Sunday, August 23, 2009

SEWRPC Called Out On Water Study/Policy Objectivity

SEWRPC - - the Southeastern Wisconsin Regional Planning Commission - - is on the hot seat again, and this time a peer organization is raising questions and expressing displeasure.

But first, some background:

One of the issues sure to face the City of Waukesha - - not to mention the Department of Natural Resources and everyday people in the region concerned with water quality - - is whether Underwood Creek in Wauwatosa is the appropriate spot into which Waukesha can pipe its wastewater if it wins a diversion of Lake Michigan water.

The Great Lakes Compact, which is basically a conservation and water management agreement, logically mandates that diverted water be returned to the source:

In its application now in preparation for a diversion - - to be released later this year, and in one stage of review or another for at least another year or two after that - - Waukesha wants to achieve the mandated return flow by piping the post-diversion wastewater about 11 miles to Underwood Creek and using the tributary's natural flow to move somewhere around an eventual 11 million gallons a day of treated wastewater back to Lake Michigan.

One engineering study suggests that the Creek can physically take the flow without much concern about flooding. That's on the quantity side of the issue.

The quality issue is something different.

Especially since new findings show that waterways running through Wauwatosa already are contaminated with human waste, so we'll see if it is decided that Wauwatosa is the right spot to pipe in Waukesha's wastewater, even if treated.

So the question is: how do you decide just what scientific, biological and chemical issues need to be reviewed to determine if the Creek, the watershed and Lake Michigan can and should handle whatever is in Waukesha's wastewater?

There is already jockeying underway behind the scenes over who should prepare the scope of work for that analysis, and what that work should entail: some of the preliminary correspondence on the issue is a little unusual, to say the least.

Waukesha's Water Utility asked the Southeastern Wisconsin Regional Planning Commission on June 10, 2009 to prepare an outline - - it's called a "scope of services" - - defining what this key water quality study should include.

SEWRPC's Executive Director Ken Yunker sent back a proposed scope of services in response to the utility, and to other interested parties on July 17, 2009.

One of those parties is the Sweet Water Trust, and Pat Marchese, its executive steering council chair, said the SEWRPC proposal was shot through with advocacy, gaps, and a potential conflict of interest because SEWRPC is recommending in a separate study that the Waukesha diversion be approved.

Marchese is no stranger to water policy in the region, as he is an engineer, a former SEWRPC commissioner from Ozaukee County and the former executive director of the Milwaukee Metropolitan Sewerage Commission.

I obtained the documents about this brewing disagreement from the Waukesha Water Utility in a recent records request.

[Other postings last week about these documents as they relate to Waukesha's diversion strategy and planning are here and here.]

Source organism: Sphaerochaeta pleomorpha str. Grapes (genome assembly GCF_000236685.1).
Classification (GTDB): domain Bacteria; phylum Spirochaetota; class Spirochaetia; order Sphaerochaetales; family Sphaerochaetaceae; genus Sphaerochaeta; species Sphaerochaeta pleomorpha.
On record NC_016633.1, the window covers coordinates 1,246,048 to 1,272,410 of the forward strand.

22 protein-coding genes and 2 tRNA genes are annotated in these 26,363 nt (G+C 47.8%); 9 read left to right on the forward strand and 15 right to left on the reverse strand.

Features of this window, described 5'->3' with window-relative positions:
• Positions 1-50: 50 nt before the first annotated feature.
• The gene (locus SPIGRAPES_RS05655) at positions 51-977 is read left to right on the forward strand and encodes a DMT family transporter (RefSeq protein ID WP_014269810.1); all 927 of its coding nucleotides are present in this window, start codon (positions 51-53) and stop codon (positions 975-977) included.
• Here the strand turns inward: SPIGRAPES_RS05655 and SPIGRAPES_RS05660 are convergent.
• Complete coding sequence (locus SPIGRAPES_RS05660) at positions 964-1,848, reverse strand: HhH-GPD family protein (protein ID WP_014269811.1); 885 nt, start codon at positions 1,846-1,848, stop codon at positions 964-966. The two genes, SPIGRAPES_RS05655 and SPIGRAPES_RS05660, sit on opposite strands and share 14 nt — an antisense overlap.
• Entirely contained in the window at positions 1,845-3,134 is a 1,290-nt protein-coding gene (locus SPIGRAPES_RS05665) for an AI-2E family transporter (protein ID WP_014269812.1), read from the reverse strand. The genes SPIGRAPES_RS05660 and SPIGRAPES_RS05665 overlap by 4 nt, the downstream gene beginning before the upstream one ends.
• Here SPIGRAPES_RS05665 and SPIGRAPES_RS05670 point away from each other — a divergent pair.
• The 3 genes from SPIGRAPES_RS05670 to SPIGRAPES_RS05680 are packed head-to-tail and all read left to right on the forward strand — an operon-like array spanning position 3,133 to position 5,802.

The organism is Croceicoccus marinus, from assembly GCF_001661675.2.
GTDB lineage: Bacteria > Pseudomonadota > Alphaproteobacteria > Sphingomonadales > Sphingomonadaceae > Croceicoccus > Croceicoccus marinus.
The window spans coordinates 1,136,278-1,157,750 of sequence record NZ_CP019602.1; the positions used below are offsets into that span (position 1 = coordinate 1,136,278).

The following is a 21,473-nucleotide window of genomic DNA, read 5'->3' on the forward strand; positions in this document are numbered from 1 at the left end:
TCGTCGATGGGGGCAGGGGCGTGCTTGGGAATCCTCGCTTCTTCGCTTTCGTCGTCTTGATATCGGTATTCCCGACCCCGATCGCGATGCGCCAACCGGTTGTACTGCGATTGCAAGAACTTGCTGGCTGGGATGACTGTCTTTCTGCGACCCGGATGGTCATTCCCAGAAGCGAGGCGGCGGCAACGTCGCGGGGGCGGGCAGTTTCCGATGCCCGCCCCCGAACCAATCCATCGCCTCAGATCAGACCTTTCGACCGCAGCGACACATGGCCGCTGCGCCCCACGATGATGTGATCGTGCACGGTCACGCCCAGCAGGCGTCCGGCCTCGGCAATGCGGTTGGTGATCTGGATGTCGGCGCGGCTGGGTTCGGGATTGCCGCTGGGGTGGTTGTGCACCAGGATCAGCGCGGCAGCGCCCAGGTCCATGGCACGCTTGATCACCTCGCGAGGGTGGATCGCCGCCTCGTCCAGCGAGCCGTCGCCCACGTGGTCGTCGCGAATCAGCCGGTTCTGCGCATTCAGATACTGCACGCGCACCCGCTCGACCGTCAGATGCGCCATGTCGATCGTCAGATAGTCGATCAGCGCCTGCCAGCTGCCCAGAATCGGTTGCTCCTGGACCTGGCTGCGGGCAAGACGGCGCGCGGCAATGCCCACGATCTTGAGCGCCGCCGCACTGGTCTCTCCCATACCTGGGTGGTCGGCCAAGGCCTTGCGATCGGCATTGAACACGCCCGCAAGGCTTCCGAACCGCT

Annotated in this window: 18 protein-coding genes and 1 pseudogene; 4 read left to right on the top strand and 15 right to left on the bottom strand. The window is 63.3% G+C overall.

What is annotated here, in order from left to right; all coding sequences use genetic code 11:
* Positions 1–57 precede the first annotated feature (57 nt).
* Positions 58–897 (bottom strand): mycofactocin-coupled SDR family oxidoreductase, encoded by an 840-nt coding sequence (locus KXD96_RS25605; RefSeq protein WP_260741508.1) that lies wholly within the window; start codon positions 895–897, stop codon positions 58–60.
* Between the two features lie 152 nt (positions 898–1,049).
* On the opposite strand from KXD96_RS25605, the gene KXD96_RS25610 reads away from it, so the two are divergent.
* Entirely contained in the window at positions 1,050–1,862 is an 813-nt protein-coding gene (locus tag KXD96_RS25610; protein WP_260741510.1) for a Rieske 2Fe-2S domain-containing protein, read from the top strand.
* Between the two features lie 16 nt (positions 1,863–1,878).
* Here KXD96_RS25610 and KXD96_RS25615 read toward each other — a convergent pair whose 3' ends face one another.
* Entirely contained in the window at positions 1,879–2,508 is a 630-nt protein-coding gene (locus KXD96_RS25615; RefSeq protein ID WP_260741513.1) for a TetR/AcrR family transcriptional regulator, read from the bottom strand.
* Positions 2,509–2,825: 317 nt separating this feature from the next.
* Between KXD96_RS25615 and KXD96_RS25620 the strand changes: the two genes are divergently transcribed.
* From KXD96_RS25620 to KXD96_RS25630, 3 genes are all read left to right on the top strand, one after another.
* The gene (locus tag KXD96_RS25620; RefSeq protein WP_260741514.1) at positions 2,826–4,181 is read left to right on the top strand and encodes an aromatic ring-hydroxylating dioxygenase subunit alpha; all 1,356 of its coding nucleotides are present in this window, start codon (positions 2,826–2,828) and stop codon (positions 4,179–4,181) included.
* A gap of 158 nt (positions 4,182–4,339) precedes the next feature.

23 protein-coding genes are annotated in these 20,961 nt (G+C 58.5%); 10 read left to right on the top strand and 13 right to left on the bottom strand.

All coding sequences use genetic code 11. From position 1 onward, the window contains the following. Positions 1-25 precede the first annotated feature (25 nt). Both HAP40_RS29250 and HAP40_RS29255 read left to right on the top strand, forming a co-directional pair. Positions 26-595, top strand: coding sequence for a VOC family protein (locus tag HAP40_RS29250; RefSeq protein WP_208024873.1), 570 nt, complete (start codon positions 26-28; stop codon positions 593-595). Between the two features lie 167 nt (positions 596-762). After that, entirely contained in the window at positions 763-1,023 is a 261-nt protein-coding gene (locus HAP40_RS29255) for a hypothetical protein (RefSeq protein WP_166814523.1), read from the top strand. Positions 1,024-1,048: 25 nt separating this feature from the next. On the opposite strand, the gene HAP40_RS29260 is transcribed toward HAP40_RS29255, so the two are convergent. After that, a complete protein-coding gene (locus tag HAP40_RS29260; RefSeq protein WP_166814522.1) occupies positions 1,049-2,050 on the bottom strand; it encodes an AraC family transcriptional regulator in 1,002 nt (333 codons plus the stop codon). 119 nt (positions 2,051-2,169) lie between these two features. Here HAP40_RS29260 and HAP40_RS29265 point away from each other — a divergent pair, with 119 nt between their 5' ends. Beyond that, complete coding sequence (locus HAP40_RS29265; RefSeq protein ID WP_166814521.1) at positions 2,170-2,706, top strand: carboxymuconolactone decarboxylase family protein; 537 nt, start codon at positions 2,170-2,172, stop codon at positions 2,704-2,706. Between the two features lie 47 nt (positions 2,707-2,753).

In a detailed July 27, 2009, memo to the Trust's Science Committee - - three pages of single-spaced observations, including 13 bulleted items - - Marchese said the SEWRPC proposed "scope of work...raises the issue of whom and how should the scope of work be prepared for the project that insures an independent, objective, comprehensive assessment of the potential impacts of the project..."

Marchese stated:

"...The DNR and EPA ave traditionally filled the role of providing an objective, independent assessment and impact analysis. There appears to be a potential conflict of interest to have SEWRPC develop a scope of work to review the impacts of a project they developed."

I've reviewed tens of thousands of pages of government records during a 35-year career in media and public service, and I can say that few have contained such pointed criticism.

The Sweet Water Trust is a grant-support, public-private collaborative of regional policy-makers and academics that is promoting study and action on water-related issues in a large portion of southern Wisconsin defined by the region's many rivers and watersheds.

SEWRPC deals with water-related issues in a seven-county region of southeastern Wisconsin, though the region's watersheds go beyond those political boundaries.

Set aside the inter-organizational differences between the Trust and SEWRPC.

Marchese is echoing a theme heard more and more often when it comes to SEWRPC: the allegation that agency's work is hamstrung by a lack of independence and objectivity.

This was precisely the same argument made by SEWRPC's Environmental Justice Task Force when it forced a reluctant SEWRPC to include in its water supply study an independent analysis of the socio-economic impacts of water transfers in the region.

That decision by SEWRPC to belatedly include an independent socio-economic analysis in its water supply study should guide the work involved to analyze if Waukesha's plan to send its wastewater down Underwood Creek is good for Lake Michigan.

These issues cannot be analyzed for decision-making under a cloud: independent and credible analysts need to be brought in.

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